Interested in sponsoring or volunteering at RISE? Want to submit programming ideas? Click here to learn more.
I’m excited to announce that I’ll be teaching Journalism Innovation to grad students at Ryerson University in Toronto, starting in the New Year! There are so many rad editorial and business innovations coming out of Canadian media right now that I’d love to feature in my class. So, journos, please reply to this email and send me work you’re most proud of. Thanks in advance.
In my community
Press Forward, a new national association that aims to “unify, elevate and advocate for independent journalism organizations in Canada” announced its official launch earlier this month; it was previously known as the Independent Media Association of Canada, which grew out of a June 2019 gathering of 45 industry stakeholders, myself included
The Washington Post’s Zeus Technology is a media-monetization platform that claims to improve the “viewability” and performance of ads on a site; a company rep told the Press Gazette that Zeus can help clients challenge the market dominance of Google and Facebook (for more on that ongoing saga, read this newsletter from TOW’s archives)
The National Assembly of Quebec’s Committee on Culture and Education recently tabled its report on the future of news media, which looks at five major themes: financing of journalism organizations, media business models in the digital age, support for local news, independence of Quebec press and the public’s right to information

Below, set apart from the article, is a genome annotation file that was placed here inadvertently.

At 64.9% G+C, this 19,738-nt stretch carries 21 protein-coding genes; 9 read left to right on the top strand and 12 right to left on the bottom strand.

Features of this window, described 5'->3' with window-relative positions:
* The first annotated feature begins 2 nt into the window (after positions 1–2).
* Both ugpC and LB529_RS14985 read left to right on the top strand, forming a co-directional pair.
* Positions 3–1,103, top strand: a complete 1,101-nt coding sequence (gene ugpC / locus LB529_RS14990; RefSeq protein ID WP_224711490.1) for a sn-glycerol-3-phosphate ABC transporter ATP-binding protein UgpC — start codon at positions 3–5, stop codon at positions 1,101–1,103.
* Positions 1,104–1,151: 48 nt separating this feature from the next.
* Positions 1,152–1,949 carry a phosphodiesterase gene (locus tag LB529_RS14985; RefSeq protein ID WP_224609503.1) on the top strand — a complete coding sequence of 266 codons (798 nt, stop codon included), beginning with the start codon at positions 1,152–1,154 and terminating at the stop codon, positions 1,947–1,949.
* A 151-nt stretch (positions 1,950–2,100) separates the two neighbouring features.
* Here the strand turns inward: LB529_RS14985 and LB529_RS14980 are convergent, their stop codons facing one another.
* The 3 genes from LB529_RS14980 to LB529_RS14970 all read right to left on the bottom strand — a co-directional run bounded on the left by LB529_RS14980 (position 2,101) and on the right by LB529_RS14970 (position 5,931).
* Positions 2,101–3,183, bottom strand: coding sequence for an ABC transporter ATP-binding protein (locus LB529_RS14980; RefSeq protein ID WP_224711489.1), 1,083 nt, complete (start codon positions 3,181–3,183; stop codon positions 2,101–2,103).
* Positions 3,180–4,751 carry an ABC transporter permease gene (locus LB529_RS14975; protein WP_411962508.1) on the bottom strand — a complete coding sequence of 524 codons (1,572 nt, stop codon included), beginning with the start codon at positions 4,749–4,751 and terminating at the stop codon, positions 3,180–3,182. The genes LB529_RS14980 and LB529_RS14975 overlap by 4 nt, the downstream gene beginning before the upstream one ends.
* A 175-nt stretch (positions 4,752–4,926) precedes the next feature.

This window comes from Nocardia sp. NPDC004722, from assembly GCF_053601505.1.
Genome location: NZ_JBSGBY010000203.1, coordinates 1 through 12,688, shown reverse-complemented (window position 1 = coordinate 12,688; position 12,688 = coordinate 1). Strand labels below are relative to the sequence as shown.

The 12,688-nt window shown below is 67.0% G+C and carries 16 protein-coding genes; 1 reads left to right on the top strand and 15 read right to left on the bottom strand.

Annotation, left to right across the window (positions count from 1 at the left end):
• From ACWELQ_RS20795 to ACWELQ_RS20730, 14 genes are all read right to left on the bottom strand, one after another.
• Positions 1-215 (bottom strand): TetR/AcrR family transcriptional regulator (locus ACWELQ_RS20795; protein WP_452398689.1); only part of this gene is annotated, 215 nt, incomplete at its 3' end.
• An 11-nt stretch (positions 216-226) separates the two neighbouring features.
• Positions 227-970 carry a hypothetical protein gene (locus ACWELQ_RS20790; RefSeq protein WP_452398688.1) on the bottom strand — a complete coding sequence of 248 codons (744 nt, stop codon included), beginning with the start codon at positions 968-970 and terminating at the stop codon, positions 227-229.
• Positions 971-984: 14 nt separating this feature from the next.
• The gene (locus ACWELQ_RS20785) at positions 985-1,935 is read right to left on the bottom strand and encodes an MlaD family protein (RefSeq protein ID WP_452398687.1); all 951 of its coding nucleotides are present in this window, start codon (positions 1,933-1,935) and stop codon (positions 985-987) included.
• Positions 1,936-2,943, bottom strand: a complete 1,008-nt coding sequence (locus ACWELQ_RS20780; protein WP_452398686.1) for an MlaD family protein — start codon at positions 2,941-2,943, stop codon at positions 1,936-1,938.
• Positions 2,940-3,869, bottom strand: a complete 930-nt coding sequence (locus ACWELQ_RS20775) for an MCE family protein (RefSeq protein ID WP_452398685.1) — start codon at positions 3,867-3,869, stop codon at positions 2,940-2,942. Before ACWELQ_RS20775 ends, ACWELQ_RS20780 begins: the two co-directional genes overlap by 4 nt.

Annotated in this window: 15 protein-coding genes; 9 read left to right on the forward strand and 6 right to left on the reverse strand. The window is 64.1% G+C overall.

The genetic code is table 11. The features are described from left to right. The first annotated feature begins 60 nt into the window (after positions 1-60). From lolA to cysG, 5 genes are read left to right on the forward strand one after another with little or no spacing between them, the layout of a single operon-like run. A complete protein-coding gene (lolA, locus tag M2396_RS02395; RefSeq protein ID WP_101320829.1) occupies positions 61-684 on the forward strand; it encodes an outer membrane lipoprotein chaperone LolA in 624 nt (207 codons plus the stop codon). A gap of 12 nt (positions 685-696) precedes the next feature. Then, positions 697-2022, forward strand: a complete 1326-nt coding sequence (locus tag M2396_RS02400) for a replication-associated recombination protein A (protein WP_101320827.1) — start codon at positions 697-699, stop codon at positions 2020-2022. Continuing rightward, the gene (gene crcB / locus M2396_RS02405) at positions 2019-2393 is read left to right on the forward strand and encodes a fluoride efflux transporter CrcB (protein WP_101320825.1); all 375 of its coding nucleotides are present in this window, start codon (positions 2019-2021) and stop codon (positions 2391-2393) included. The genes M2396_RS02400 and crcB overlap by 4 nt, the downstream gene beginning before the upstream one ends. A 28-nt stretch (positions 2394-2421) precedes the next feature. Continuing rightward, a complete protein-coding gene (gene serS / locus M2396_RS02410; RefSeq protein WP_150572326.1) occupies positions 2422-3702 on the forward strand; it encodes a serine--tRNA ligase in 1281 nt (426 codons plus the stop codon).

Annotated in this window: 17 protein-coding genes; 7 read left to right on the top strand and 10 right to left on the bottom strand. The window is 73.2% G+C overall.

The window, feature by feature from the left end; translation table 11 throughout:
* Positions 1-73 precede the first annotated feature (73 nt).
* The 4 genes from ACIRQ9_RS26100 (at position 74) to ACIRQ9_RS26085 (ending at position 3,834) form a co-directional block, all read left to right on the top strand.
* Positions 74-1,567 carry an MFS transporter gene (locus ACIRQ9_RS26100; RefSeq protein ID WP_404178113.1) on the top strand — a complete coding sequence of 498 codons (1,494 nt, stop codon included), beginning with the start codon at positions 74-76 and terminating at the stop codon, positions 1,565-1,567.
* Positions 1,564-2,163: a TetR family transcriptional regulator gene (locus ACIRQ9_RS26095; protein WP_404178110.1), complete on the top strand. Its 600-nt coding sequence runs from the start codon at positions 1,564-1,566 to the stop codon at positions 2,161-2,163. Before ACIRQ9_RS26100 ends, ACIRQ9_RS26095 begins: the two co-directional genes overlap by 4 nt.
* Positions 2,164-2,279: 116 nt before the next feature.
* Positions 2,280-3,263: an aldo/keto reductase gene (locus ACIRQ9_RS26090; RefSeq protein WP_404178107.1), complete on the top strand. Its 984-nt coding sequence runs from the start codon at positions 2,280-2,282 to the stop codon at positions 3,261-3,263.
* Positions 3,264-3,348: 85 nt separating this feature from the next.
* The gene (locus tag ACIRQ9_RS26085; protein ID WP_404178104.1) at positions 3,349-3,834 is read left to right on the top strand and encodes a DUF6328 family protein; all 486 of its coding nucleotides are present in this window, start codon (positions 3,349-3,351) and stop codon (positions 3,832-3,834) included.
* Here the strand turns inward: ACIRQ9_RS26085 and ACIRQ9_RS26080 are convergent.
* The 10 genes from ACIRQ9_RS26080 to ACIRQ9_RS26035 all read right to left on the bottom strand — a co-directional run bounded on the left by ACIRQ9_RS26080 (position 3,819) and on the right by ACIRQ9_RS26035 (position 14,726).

Cool stuff I like
I’m an avid reader of The.Ink, a thought-provoking newsletter by TIME editor-at-large and former New York Times columnist Anand Giridharadas that looks at the intersection of politics, culture, money and power; it also regularly features Q&As with incisive thinkers like Noam Chomsky and Michael Sandel
Joan Didion’s timeless 1961 essay “On Self-Respect” is my favourite piece of writing to re-read by a long shot; it gets to the heart of how to take responsibility for your decisions, how to live a life free from other people's expectations and how to do you
Even with the Trump cameo, Home Alone 2: Lost in New York is the better Home Alone for holiday viewing — come @ me
Many thanks to Jodi Heimpel-Butts for becoming The Other Wave’s newest monthly paying supporter.
How you can support The Other Wave
My professional mission has always been to support the global movement towards more thoughtful, impactful news coverage, and all the ways that manifests. If The Other Wave gets you to think even a little differently about journalism, especially in Canada, then I will have accomplished what I set out to do. And if TOW gets you to take action and support Canadian media outlets — especially ones that strive to be innovative and inclusive — I will have exceeded my expectations.
The Other Wave is entirely reader-funded, so this holiday season, please consider donating to support fiercely independent media criticism and analysis that fills in gaps in coverage of the Canadian journalism landscape.
See ya in 4 weeks,